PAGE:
Once your customizations are properly handled for SharePoint 2010, it is the time to move the content. Here are the operations for an attach database upgrade.

First this is the Home page of one of the Web Application of the MOSS 2007 farm I am going to migrate. As you may notice, I took a standard site definition : the Collaboration Portal, with a few custom Web  Parts and features as customizations.

Open SQL Server management studio and locate the Database you want to migrate and display its properties pane.

Set the Database Read Only to true

You will notice that the database icon will turn to gray

And that all the corresponding SharePoint site are now in read only mode.

Then perform a back up of the Database, and move this back up on your SharePoint 2010 Data Base Server.


 4.5 - Restoring and upgrading the Content on the SharePoint 2010 Farm

First copy the back up of your SharePoint 2007 content darabase in the right folder to prepare to restore this backup.

Then, create a new Web Application on your SharePoint 2010 farm to host the content dabase to be restored.

Then, open the SQL Server Management Studio of your SharePoint 2010 farm Database Server

Detach the content database...

to drop the existing connections

then, re attach the same database

You can now restore the database coming from the SharePoint 2007 farm

Do not forget to check the option: overwrite the existing database

Very important : grant the db_owner permissions to the Set-up account the wich you will be logged-in with when you will perform the upgrade for the new database, otherwise the upgrade will definitively fail!

and you will have this error in the log file

[STSADM] [SPUpgradeSession] [ERROR] [5/31/2010 11:56:27 PM]: Exception: Cannot open database "WSS_Content_WebApp81" requested by the login. The login failed.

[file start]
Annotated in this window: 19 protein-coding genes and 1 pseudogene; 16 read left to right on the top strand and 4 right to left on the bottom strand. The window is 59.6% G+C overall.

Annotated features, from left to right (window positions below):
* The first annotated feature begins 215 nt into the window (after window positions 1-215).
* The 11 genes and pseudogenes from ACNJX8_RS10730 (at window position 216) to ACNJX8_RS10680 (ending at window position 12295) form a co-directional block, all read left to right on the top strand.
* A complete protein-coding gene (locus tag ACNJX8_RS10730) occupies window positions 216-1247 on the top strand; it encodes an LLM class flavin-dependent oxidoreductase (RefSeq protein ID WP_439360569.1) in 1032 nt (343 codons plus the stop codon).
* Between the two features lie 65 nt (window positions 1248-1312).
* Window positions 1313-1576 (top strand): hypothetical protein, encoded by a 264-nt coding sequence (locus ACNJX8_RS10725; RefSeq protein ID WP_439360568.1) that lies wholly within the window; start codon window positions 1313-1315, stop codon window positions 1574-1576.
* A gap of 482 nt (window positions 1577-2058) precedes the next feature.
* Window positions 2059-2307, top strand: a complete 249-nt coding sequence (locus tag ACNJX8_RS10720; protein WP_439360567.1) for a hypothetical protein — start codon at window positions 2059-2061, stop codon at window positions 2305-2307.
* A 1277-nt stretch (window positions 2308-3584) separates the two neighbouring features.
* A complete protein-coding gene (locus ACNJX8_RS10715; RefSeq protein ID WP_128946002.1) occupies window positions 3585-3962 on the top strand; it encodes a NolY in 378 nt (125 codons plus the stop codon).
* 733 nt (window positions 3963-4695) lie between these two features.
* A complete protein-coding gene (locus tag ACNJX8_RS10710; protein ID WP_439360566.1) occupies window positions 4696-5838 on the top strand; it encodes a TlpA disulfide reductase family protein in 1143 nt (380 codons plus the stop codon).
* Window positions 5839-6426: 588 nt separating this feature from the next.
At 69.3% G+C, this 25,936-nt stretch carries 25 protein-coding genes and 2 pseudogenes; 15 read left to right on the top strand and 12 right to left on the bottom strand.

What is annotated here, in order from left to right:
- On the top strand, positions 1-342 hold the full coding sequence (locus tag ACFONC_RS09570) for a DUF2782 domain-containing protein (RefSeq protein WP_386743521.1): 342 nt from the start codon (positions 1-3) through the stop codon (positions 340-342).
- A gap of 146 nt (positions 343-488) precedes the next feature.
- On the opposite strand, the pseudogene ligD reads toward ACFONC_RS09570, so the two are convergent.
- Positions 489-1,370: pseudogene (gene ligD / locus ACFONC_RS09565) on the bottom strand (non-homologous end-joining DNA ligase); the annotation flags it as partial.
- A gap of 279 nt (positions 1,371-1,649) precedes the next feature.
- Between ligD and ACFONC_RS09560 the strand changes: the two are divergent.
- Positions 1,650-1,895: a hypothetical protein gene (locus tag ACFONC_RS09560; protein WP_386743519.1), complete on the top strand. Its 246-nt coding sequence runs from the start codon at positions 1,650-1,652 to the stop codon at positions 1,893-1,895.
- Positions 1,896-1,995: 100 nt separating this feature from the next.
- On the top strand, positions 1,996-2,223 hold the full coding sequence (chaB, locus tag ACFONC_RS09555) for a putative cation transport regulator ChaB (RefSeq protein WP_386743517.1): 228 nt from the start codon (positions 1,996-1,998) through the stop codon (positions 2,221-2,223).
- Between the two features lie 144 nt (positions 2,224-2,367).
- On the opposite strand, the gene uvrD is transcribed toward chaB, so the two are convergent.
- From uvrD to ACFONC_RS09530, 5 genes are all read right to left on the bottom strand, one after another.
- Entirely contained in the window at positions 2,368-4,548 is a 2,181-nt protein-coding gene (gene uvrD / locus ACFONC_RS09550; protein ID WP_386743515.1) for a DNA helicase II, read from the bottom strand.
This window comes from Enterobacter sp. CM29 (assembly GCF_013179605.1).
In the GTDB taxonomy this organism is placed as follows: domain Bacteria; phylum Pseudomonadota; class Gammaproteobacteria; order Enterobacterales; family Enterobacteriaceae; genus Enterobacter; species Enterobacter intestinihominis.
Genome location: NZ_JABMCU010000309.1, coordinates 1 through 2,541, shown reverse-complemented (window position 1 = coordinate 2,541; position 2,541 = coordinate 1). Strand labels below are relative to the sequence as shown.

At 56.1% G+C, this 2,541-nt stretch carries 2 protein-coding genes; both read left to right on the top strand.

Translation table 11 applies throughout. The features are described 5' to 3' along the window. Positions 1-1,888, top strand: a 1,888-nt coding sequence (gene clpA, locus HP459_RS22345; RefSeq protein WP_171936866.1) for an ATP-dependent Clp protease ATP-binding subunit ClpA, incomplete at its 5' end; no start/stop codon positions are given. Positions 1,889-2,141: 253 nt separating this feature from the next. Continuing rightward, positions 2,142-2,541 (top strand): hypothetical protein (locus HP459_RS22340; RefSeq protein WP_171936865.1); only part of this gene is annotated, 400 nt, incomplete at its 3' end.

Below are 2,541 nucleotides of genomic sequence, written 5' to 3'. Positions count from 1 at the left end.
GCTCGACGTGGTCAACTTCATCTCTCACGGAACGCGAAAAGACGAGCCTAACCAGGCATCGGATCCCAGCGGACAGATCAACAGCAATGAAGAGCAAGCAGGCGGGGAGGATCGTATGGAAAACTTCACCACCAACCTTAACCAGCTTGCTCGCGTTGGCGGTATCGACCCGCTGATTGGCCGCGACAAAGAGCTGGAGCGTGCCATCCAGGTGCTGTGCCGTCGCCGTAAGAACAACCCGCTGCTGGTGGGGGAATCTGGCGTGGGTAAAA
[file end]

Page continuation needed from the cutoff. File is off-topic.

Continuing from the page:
Login failed for user 'VMDEV-012\Administrator'.

Finally, open a command prompt on a SharePoint 2010 server that hosts the SharePoint 2010 central Administration and type the following command:

stsadm -o addcontentdb -url yourWebApplicationUrl -databasename yourDatabasename -databaseserver yourdatabaseServerName

While the upgrade is being processed you will be informed of the percentage of data upgraded...  

But more interesting, a page especially dedicated to upgrade status is available in the Central Administration Web site in SharePoint 2010  and is refreshing automatically giving you the number of warnings and errors encountered during the upgrade process, and informing you about the site that is involved by the upgrade process.

Finally, the upgrade process has been completed and you can review the upgrade log.

While there are some errors the Status will be "Failed", but it does not mean that your SharePoint site will not be available. For example, assume you have provisionned some files or a list by using a feature and that someone has removed the files or the list from the SharePoint site and removed the feature from  the file system of the source farm without uninstalling it.